This is a wug.
And if there were two, there would be two ______
If you said wugs with the s sounding like /z/ rather than /s/ then congratulations! You have productive morphological capabilities. That is, when faced with a word you’ve never seen before, you were able to use your knowledge of how English works to figure out that -s is plural, and it’s voiced (z instead of s) after voiced consonants (such as g).
It’s not remarkable that an adult native speaker can do this, but when Jean Berko Gleason invented the wug for a test in 1958, she demonstrated that children can also do such things, and at a much younger age than was previously assumed.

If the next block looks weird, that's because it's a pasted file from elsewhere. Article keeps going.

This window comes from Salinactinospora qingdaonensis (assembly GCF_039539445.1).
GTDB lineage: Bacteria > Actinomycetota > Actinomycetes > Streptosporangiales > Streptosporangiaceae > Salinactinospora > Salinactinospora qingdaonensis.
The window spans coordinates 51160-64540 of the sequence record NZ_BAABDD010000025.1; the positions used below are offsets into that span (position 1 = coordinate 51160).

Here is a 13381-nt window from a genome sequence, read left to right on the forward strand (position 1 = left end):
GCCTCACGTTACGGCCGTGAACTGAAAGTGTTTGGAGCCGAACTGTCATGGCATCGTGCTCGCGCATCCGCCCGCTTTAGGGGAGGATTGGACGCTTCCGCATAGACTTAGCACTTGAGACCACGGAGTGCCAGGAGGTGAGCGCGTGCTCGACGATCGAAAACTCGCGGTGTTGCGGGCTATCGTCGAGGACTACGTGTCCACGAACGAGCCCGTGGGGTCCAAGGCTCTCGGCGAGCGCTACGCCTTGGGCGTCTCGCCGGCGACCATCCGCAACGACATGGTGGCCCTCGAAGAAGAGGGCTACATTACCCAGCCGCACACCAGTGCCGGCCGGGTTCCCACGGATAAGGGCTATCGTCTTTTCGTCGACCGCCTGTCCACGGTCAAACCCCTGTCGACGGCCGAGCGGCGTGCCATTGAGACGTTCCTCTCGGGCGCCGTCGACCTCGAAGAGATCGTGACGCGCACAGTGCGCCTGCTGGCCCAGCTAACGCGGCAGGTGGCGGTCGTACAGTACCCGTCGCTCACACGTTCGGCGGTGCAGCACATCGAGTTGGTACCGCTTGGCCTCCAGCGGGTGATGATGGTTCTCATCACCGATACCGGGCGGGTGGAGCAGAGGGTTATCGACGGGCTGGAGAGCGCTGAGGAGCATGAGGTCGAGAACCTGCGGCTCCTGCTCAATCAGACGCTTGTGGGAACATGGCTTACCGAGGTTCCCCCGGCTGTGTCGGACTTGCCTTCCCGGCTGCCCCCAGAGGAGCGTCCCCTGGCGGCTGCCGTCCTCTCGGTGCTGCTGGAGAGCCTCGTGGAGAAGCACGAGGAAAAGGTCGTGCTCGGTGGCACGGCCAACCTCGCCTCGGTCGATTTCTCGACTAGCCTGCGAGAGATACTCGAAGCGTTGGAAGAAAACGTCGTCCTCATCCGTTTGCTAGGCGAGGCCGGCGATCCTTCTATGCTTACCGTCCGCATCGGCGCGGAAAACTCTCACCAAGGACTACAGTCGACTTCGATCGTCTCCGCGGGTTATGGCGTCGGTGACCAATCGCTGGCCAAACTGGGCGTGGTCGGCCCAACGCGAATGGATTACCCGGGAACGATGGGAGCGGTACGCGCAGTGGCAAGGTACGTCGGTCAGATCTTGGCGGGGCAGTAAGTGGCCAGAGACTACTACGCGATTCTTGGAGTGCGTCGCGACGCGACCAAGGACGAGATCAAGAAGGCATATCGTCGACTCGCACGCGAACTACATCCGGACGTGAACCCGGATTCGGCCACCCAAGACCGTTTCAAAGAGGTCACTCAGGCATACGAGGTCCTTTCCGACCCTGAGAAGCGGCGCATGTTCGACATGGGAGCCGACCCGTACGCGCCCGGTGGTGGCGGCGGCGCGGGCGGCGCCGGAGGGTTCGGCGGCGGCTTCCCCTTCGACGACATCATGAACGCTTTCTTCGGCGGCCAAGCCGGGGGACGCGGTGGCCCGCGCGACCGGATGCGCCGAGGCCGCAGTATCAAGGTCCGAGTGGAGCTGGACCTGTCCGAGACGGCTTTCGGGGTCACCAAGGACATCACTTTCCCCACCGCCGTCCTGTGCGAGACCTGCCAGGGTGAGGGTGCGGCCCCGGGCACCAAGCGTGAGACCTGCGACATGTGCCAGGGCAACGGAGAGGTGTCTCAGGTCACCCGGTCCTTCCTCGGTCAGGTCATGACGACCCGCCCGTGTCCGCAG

Berko Gleason’s work is admired for its elegance and importance to the field, but many linguists are also fond of these little critters that she created. They’ve become something of a mascot for linguists, some get wug tattoos, and they appear on the International Linguistics Olympiad page.
They never fail to amuse me.
[Image is from McMaster Linguistics - a cached Geocities blog (how retro) but it’s originally from one of Berko Gleason’s papers]